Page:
Art Production Grant Exemption: If an artist receives an art project grant (scholarship/fellowship/ bursary or prize) for producing a literary, dramatic, musical, or artistic work, they may claim more than $500 under the scholarship exemption. This is known as the ‘Art Production Grant Exemption’, and the grant received should be included while calculating taxable income.
Deduction for paid GST/HST: An artist may deduct any GST/HST or provincial sales tax (PST) they pay on certain expenses incurred while performing employment duties, provided these expenses are deducted from employment income. The rebate received should be reported as part of the taxable income for the particular tax year, and if any GST/HST or PST rebate is received for vehicles or musical instruments bought during the year it will affect the capital cost allowance (CCA) for that year.
Eligible Expenses Deduction: An artist or writer who works as an employee is not allowed any deductions in computing income from employment except those expenses incurred to create, compose (not reproduce) and perform an artistic work or incurred as an artistic member of a professional artists’ association certified by the Minister of Communications/Minister of Canadian Heritage.
The amount claimed may be either the actual expenses claimed, $1000, or an amount equal to 20% of artistic income less artistic activity expenses, such as: musical instrument expenses, motor vehicle interest and capital cost allowance expense, whichever is the least.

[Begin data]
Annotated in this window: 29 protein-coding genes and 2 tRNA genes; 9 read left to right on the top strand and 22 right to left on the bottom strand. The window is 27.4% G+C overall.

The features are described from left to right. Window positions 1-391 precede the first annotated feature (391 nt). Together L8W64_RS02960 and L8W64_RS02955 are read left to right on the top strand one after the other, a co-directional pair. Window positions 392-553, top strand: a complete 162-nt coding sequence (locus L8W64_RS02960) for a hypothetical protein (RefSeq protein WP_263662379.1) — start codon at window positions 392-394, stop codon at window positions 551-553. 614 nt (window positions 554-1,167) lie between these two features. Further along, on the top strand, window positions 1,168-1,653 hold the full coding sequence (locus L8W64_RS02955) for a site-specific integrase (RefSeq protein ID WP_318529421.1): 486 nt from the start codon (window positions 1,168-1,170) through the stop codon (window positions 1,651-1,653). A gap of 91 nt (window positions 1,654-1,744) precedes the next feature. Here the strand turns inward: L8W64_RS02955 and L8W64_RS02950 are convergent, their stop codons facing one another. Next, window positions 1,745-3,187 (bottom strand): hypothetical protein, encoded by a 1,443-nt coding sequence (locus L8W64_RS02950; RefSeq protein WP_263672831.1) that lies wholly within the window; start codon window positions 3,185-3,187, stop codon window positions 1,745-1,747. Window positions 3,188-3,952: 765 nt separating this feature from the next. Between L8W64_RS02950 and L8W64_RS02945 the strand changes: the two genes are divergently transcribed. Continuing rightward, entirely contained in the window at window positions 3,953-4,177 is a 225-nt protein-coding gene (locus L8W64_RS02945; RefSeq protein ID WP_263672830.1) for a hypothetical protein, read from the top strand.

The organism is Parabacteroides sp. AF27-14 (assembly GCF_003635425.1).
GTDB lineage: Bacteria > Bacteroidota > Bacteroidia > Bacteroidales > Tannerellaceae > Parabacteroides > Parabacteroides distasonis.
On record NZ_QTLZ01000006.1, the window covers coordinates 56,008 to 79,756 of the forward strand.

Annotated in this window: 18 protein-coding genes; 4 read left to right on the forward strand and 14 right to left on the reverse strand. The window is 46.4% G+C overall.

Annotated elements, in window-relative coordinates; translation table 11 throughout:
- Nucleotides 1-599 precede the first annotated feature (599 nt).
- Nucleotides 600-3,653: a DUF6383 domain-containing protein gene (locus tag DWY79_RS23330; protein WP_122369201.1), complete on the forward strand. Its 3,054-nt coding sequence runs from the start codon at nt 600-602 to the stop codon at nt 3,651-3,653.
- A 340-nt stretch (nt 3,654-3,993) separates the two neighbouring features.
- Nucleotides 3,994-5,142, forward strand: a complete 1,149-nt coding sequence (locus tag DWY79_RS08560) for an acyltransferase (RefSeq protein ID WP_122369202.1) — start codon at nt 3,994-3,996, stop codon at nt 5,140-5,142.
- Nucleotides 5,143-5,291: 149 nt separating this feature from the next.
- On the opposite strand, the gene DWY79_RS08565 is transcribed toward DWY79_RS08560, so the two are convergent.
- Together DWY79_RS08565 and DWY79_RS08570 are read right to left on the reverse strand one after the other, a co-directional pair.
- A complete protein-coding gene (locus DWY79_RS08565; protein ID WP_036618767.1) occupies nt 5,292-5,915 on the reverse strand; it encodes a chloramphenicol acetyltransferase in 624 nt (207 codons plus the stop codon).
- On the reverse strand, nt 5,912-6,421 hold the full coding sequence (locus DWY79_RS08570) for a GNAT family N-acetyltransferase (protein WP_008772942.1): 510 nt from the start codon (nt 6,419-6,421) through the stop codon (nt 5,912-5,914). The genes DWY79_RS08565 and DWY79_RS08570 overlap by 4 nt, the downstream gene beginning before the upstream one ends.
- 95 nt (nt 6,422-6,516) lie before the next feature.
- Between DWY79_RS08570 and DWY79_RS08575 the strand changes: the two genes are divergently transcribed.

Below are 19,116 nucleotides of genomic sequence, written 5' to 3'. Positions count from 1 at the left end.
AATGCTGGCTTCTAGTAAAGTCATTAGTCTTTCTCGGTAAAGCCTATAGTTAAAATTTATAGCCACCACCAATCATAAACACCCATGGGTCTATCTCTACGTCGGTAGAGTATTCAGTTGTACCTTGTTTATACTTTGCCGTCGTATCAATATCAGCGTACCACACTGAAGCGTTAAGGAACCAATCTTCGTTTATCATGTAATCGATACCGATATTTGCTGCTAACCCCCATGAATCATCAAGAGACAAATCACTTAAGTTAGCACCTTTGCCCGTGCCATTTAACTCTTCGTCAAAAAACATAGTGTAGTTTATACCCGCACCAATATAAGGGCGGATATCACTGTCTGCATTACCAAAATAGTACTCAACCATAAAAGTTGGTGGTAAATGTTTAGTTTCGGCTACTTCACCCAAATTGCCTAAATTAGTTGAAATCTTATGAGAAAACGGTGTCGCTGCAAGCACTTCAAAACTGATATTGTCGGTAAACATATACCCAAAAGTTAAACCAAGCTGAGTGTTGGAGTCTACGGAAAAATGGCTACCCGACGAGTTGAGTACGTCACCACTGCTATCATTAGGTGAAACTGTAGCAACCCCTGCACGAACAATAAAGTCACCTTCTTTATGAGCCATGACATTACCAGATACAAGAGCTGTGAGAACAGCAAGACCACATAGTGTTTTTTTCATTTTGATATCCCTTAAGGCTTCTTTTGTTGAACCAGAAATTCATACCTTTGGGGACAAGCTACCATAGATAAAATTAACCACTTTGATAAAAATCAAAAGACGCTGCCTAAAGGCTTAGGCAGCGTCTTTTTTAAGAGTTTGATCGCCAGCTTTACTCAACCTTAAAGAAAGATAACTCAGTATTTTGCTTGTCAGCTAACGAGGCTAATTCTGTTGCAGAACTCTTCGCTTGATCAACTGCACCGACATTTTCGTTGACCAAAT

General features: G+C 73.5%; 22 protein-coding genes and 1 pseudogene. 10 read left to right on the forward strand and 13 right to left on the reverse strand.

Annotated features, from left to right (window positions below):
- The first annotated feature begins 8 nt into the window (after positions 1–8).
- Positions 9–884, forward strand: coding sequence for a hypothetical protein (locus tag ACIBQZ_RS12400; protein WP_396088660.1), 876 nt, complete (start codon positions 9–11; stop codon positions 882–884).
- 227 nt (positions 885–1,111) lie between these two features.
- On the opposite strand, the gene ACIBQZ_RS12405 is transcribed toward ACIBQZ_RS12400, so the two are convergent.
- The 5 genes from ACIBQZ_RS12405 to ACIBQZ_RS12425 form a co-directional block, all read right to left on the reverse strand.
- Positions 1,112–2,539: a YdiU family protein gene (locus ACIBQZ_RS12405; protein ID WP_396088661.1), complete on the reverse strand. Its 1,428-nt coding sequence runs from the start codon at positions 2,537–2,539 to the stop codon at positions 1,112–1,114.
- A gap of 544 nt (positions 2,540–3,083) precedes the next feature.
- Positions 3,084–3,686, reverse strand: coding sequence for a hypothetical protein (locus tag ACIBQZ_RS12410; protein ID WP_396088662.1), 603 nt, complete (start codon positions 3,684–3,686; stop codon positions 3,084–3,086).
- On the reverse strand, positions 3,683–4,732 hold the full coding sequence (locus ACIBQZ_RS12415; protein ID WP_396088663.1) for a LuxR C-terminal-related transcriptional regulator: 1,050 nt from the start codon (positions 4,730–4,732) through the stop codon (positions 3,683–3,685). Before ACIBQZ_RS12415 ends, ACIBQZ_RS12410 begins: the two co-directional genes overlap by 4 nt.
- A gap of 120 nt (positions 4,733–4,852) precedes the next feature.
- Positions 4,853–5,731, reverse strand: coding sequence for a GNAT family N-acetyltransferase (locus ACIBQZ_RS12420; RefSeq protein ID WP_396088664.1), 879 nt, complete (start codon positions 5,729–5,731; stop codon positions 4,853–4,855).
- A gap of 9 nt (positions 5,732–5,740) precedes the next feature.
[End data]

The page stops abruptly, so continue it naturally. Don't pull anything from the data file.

Any expense beyond the 20% or $1,000 limit, may be carried forward and deducted from the artistic income in future tax years. If the artistic income and expenses are from more than one employer, it should be totalled to compute the claim amount; a separate claim cannot be made for each employer.
Work Space in Home Expenses Deduction: If the artist’s office, studio, or work space is located in the individual’s house, they may deduct any expenses related to such an office provided it is the principal place of business and used exclusively by the artist or writer to earn business income and/or for meeting clients on a regular and continuous basis.
These expenses, however, cannot create a loss from the artistic business, and therefore may be carried to the future tax years provided they meets the above mentioned conditions for a home office, and indefinitely if the condition is met on a continuous basis.
Gifts and Charitable Donations in Kind: When an artist creates a work of art with the intention of selling it but instead donates it to a qualifying designated charitable institution or public authority, the donation is considered to be a disposition of a property from the artist’s inventory. Conversely, the donation by a writer of original manuscripts, letters, memoranda or similar papers would be considered to be a disposition of capital property since it is not usually the business of a writer to produce and sell such original documents.
If the gift’s fair market value (FMV) is more than its cost amount, the artist may designate any amount for the value of the donated property as long as it is not greater than the FMV; and not less than the amount of any advantage in respect of the gift; or the cost (whichever is greater). This amount will also be used to calculate the eligible amount of the gift required to calculate the tax credit.
Note that the Canadian Cultural Property Export Review Board (CCPERB) should certify the gift.
AG Tax LLP Can Help
If you wish to discuss further on the above issue, or have any tax-related queries or need assistance with tax planning or filing please contact AG Tax. Our tax professionals are highly-experienced with U.S. and Canadian tax laws and can provide you the right guidance to handle your tax situation.